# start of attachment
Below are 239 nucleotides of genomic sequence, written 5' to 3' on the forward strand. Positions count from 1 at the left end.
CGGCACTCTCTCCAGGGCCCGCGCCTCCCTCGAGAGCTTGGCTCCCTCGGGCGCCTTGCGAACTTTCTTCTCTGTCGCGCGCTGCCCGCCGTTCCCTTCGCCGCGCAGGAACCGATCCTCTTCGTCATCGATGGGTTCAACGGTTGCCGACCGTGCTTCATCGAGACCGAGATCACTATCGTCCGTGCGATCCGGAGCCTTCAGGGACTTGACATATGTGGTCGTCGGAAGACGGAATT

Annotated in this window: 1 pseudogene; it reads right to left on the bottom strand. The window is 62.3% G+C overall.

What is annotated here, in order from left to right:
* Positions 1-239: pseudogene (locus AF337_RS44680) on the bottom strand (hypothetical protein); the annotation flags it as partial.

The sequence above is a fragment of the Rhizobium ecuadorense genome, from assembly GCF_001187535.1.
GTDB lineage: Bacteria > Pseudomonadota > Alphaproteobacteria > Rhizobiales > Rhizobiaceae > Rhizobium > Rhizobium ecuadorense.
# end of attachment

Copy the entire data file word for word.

Below are 239 nucleotides of genomic sequence, written 5' to 3' on the forward strand. Positions count from 1 at the left end.
CGGCACTCTCTCCAGGGCCCGCGCCTCCCTCGAGAGCTTGGCTCCCTCGGGCGCCTTGCGAACTTTCTTCTCTGTCGCGCGCTGCCCGCCGTTCCCTTCGCCGCGCAGGAACCGATCCTCTTCGTCATCGATGGGTTCAACGGTTGCCGACCGTGCTTCATCGAGACCGAGATCACTATCGTCCGTGCGATCCGGAGCCTTCAGGGACTTGACATATGTGGTCGTCGGAAGACGGAATT

Annotated in this window: 1 pseudogene; it reads right to left on the bottom strand. The window is 62.3% G+C overall.

What is annotated here, in order from left to right:
* Positions 1-239: pseudogene (locus AF337_RS44680) on the bottom strand (hypothetical protein); the annotation flags it as partial.

The sequence above is a fragment of the Rhizobium ecuadorense genome, from assembly GCF_001187535.1.
GTDB lineage: Bacteria > Pseudomonadota > Alphaproteobacteria > Rhizobiales > Rhizobiaceae > Rhizobium > Rhizobium ecuadorense.